Would a later school start time improve teen sleep?
Sleep is an essential part of staying healthy, yet many teens don’t get enough sleep. The American Academy of Pediatrics (AAP) recommends that teens get around 8-10 hours of sleep per day, however it is estimated that many teens fall short of that amount.
Reasons for poor sleep vary from teen to teen. In a 2018 Mott Poll report, parents cited a variety of causes, including technology, homework, and anxiety, and reported trying several strategies to deal with their teens’ sleep problems, such as limiting caffeine, turning off electronics, and even over-the-counter or prescription sleep medicine. Full report: When teens can’t sleep
In a recent editorial in JAMA Pediatrics, experts suggest that a key way to improve teen sleep is to delay the start of the school day to 8:30 a.m. or later. This could not only help teens achieve the recommended amount of sleep per day, but could also help improve their overall health and well-being.
Delaying school start times has been a highly debated topic in recent years. Statistics show that over 40% of high schools in the US start before 8:00 a.m. Advocates for later start times say allowing teens to sleep in later on school days would keep them in line with their natural sleep cycles and could allow them to get more sleep. On the other hand, many are worried about the impact later start times would have after-school activities, while some suggest it might encourage teens to stay up later.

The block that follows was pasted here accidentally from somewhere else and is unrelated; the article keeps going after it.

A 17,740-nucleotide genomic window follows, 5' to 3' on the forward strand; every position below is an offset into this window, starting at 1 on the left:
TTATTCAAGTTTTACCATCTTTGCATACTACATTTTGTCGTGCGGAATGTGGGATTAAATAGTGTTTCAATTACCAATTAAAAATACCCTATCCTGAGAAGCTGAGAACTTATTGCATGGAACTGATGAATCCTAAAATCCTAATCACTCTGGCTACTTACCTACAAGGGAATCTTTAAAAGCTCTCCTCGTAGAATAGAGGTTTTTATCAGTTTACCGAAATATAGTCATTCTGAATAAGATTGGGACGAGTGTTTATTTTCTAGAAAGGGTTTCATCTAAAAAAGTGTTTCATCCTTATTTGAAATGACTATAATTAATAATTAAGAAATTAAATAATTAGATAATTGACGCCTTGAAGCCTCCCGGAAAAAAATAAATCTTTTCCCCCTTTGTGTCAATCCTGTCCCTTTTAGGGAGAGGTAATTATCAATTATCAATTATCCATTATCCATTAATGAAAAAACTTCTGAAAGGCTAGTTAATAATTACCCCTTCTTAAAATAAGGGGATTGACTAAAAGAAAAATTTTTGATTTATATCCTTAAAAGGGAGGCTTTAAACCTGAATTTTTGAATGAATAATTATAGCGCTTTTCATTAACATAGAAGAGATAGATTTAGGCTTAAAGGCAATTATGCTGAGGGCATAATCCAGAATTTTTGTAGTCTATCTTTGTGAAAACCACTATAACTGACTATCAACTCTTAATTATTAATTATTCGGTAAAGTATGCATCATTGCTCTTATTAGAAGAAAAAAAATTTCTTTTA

Parents in a 2015 Mott Poll report whose teens had start times before 8:30 a.m. were divided on this topic, with half in favor and half opposed to delaying school start times to 8:30 a.m. or later.
When asked about the impact of later school start times:
- 40% of parents said their teens would get more sleep
- About 1 in 5 said their teens’ school performance would improve
- 22% said it would not allow enough time for after-school activities
- 1 in 7 said it would negatively impact transportation
The AAP has been advocating for middle and high schools to begin at 8:30 a.m. or later since 2014. Experts suggest that adequate sleep allows teens to function at a higher level in relationship building, avoiding risky behaviors, regulating their emotions, and in everyday situations like going to school, learning to drive, and basic decision making. While there may be other external factors that prohibit teens from achieving better sleep, delaying school start times could be an effective way to encourage better sleep, and better health, for teens across the country.